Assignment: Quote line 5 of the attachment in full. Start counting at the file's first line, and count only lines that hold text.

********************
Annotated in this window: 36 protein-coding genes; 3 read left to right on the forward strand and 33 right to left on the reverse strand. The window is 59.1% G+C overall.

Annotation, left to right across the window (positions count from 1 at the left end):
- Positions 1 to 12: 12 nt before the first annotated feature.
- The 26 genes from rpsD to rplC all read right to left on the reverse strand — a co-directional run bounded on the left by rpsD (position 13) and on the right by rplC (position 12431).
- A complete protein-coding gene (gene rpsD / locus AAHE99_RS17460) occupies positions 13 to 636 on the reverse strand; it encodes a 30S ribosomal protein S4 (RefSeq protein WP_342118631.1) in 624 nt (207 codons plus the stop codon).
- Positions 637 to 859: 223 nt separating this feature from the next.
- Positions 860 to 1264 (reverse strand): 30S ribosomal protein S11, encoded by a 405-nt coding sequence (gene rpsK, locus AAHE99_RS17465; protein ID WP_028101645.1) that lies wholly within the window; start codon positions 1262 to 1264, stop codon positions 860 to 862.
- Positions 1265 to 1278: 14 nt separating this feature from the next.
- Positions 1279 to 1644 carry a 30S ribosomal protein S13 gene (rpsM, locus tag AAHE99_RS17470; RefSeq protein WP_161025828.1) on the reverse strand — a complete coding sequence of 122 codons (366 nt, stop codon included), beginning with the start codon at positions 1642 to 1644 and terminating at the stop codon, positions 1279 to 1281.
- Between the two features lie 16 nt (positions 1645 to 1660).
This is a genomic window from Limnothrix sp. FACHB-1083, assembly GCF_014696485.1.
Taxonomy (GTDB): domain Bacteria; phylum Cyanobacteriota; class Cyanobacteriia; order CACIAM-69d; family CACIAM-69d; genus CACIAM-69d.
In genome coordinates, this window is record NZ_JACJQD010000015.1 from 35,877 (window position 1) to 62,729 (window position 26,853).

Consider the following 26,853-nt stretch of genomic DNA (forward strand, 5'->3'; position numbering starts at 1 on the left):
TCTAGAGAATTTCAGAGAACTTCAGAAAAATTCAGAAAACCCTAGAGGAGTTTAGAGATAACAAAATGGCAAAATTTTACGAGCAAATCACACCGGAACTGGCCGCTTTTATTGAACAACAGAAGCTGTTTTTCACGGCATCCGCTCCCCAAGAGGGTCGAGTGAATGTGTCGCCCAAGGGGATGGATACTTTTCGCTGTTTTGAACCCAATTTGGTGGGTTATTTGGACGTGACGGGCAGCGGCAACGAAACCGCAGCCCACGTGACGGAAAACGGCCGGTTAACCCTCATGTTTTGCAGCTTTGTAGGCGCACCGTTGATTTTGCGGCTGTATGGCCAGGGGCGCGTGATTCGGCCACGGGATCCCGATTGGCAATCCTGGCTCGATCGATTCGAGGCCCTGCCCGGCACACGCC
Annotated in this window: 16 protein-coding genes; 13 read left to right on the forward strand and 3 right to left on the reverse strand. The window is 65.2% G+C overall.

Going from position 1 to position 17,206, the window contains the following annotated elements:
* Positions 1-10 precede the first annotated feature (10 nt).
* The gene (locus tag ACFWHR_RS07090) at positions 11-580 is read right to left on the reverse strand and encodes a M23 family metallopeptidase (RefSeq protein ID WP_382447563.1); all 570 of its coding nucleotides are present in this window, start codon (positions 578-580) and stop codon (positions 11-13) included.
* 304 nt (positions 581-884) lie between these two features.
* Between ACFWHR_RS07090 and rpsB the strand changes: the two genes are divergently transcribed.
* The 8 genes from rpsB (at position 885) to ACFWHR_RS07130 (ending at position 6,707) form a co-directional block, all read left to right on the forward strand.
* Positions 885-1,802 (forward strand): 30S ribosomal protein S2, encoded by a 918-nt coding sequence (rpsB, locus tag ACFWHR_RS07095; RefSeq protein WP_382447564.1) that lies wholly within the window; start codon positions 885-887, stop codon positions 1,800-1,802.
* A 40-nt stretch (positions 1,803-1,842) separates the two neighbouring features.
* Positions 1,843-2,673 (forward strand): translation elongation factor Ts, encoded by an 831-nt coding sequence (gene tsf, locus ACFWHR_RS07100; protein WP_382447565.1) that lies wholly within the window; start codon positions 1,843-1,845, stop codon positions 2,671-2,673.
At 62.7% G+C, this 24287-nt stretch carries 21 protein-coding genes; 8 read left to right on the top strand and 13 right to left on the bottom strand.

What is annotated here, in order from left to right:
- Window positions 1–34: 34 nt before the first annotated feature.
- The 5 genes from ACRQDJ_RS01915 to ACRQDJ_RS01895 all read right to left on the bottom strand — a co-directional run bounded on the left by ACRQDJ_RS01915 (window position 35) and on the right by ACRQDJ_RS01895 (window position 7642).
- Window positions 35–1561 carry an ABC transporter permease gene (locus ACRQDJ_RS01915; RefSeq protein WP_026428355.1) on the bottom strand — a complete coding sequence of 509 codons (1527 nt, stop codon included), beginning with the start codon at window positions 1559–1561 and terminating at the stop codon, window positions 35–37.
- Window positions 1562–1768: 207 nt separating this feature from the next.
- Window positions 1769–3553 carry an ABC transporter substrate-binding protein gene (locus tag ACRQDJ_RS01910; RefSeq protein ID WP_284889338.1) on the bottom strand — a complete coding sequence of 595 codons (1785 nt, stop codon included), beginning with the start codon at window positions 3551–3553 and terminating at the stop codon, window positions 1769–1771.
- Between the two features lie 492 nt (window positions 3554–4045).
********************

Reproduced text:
- A complete protein-coding gene (gene rpsD / locus AAHE99_RS17460) occupies positions 13 to 636 on the reverse strand; it encodes a 30S ribosomal protein S4 (RefSeq protein WP_342118631.1) in 624 nt (207 codons plus the stop codon).